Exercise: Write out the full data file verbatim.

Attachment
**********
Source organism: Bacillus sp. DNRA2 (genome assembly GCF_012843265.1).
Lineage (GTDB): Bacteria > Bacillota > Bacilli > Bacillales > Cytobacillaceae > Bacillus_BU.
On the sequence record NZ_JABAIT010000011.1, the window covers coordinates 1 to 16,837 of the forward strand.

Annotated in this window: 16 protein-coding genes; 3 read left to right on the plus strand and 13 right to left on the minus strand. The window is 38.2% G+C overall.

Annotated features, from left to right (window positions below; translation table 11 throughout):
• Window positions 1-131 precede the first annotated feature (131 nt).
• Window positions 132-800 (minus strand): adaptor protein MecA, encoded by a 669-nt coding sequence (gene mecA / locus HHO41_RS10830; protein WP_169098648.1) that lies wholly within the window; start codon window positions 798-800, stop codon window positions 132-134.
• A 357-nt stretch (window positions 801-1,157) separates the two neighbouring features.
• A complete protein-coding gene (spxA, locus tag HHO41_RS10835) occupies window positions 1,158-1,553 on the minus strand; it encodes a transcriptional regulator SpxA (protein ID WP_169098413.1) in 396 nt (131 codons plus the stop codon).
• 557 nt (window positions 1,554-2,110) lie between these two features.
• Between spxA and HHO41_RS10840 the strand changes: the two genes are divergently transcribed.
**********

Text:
Source organism: Bacillus sp. DNRA2 (genome assembly GCF_012843265.1).
Lineage (GTDB): Bacteria > Bacillota > Bacilli > Bacillales > Cytobacillaceae > Bacillus_BU.
On the sequence record NZ_JABAIT010000011.1, the window covers coordinates 1 to 16,837 of the forward strand.

Annotated in this window: 16 protein-coding genes; 3 read left to right on the plus strand and 13 right to left on the minus strand. The window is 38.2% G+C overall.

Annotated features, from left to right (window positions below; translation table 11 throughout):
• Window positions 1-131 precede the first annotated feature (131 nt).
• Window positions 132-800 (minus strand): adaptor protein MecA, encoded by a 669-nt coding sequence (gene mecA / locus HHO41_RS10830; protein WP_169098648.1) that lies wholly within the window; start codon window positions 798-800, stop codon window positions 132-134.
• A 357-nt stretch (window positions 801-1,157) separates the two neighbouring features.
• A complete protein-coding gene (spxA, locus tag HHO41_RS10835) occupies window positions 1,158-1,553 on the minus strand; it encodes a transcriptional regulator SpxA (protein ID WP_169098413.1) in 396 nt (131 codons plus the stop codon).
• 557 nt (window positions 1,554-2,110) lie between these two features.
• Between spxA and HHO41_RS10840 the strand changes: the two genes are divergently transcribed.